Embracing AI in the Workplace
A recent article in Forbes observes that innovations like artificial intelligence (AI) are being introduced so quickly that once we comprehend one concept, it seems as though it’s already obsolete. There are concerns about AI outperforming all of us, and the World Economic Forum predicts that tech innovation and automation will displace 85 million jobs by 2025. Perhaps a more accurate statement, according to the report, is that these jobs might be repositioned. The outlook is that 97 million new roles are expected to be created as we adapt to this technology and that the potential proliferation of human job creation from AI will continue to generate as the technology advances.
What we do and don’t know about the effects of remote work
Early results about the effects of remote work on employees and the economy are emerging, according to a report in the New York Times. They reveal a mixed economic picture, in which many workers and businesses have made real gains, and many have also had to bear costs. Studies of productivity in work-from-home arrangements are all over the map. Some papers have linked remote work with productivity declines of between 8 and 19 percent; still other research has found productivity gains of 13 percent or even 24 percent. Nick Bloom, an economist at Stanford, said the new set of studies shows that productivity differs between remote workplaces depending on an employer’s approach — how well trained managers are to support remote employees and whether those employees have opportunities for occasional meet-ups.
What’s holding women back at work?
The struggle women face landing senior leadership roles in corporate America is commonly blamed on the “glass ceiling,” but new research indicates that the problems for women in the workforce begin far lower down the professional ladder, as reported by CBS News. Women early in their careers are far more likely to stumble on a “broken rung,” according to a new study from consulting firm McKinsey & Co. and Lean In. That failure to climb the ladder isn’t due to lack of ambition, with the survey of 27,000 workers finding that women have the same goals for advancing their careers as men. But bias may play a role, with corporate leaders often promoting young male employees on their potential, while young women are judged more by their track records — a tougher standard when female workers are just starting in their careers.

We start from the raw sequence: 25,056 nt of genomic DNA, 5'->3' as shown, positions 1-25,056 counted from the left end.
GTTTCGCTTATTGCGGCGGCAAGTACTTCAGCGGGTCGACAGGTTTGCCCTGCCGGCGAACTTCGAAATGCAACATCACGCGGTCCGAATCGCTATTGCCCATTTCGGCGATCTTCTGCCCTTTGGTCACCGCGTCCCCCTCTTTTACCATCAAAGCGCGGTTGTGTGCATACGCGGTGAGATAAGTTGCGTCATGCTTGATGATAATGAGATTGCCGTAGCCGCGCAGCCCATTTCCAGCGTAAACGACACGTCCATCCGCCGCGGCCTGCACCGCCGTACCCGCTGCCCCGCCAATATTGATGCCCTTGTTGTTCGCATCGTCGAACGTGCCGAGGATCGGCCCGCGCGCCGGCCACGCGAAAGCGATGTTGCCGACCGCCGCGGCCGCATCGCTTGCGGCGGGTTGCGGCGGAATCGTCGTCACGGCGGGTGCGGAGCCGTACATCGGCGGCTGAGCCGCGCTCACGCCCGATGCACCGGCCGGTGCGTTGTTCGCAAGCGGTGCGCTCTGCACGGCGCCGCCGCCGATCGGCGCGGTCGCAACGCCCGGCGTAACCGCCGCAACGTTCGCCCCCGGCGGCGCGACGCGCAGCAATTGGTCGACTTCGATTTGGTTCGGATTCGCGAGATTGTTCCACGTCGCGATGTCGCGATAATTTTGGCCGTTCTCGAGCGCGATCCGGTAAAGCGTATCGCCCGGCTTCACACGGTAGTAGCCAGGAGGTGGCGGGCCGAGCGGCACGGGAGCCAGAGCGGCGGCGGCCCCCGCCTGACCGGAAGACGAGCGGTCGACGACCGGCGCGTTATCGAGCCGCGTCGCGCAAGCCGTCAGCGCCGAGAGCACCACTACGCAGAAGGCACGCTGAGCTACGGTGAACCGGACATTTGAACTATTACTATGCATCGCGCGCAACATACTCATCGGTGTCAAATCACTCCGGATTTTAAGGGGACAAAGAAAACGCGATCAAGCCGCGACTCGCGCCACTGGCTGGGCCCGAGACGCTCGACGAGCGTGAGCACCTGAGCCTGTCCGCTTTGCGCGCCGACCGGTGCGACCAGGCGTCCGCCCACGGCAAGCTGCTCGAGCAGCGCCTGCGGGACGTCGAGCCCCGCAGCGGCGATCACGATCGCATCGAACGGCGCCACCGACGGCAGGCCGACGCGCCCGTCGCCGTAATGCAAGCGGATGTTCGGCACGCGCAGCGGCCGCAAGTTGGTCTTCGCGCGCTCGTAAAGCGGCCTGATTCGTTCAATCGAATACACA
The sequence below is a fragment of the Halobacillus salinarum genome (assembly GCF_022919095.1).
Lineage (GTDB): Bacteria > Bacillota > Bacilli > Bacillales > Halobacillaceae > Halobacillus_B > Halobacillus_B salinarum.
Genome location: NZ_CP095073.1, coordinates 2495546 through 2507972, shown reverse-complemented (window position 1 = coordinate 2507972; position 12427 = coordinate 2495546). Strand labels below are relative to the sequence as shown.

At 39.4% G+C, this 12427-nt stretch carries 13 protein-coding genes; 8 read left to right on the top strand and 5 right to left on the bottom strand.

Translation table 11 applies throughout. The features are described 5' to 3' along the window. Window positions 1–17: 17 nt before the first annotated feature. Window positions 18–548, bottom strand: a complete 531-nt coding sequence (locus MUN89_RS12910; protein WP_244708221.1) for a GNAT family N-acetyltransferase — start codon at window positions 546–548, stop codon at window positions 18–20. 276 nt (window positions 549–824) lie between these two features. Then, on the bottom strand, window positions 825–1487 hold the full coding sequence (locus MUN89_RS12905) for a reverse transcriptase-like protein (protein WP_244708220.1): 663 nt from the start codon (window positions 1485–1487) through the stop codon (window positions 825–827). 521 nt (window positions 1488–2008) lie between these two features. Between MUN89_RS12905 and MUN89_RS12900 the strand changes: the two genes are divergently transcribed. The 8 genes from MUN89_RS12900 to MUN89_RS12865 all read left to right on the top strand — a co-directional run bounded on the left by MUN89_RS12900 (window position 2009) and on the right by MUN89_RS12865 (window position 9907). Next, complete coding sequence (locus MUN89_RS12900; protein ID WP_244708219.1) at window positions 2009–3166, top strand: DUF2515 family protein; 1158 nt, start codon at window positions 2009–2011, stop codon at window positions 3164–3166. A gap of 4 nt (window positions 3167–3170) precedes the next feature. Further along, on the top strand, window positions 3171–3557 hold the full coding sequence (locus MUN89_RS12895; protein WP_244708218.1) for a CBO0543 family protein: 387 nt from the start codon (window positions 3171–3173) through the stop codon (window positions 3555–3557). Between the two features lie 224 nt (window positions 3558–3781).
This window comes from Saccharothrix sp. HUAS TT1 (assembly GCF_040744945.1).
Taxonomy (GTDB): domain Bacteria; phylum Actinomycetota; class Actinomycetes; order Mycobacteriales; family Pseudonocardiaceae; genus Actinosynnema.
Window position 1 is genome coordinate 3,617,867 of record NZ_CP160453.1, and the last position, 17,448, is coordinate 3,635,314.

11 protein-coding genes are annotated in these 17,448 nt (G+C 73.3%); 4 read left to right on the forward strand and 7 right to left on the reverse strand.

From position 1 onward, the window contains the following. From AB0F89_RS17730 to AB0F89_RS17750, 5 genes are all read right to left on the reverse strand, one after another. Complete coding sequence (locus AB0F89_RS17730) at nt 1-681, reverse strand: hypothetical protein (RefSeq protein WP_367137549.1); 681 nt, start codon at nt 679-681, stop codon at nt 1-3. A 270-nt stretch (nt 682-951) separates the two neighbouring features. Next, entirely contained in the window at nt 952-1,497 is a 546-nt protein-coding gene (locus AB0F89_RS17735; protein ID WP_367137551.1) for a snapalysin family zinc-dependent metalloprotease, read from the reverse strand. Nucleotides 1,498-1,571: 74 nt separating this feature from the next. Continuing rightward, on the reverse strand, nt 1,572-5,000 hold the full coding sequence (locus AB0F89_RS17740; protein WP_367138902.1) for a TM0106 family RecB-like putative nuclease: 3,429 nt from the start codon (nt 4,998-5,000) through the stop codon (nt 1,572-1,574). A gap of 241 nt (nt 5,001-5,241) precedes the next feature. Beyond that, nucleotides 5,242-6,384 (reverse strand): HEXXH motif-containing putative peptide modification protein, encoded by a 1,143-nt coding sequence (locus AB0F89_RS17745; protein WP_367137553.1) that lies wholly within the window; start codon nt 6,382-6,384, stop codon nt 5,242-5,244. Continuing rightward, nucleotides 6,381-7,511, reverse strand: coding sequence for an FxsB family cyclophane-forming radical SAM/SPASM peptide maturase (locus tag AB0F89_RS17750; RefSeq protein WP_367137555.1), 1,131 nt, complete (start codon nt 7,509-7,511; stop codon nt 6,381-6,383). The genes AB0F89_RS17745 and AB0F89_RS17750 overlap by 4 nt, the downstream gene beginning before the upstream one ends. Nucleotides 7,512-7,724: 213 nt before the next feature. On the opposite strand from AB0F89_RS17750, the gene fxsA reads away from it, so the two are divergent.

The biggest mistake bosses make when giving feedback to employees
Former Apple and Google executive Kim Scott coined the phrase ”radical candor” to describe an effective way to be honest with employees and avoid what she calls feedback failure. The approach is meant to help you show that “you care personally while challenging directly.” Leaders worry about upsetting workers when providing firmer feedback, but that is no excuse for being a poor communicator, says Scott. You must be willing to challenge directly, sometimes going even further than may be comfortable for you, while also being aware of how what you’re saying is landing. You can be so worried about not upsetting someone or hurting their feelings or offending them that you fail to tell them something they’d be better off knowing.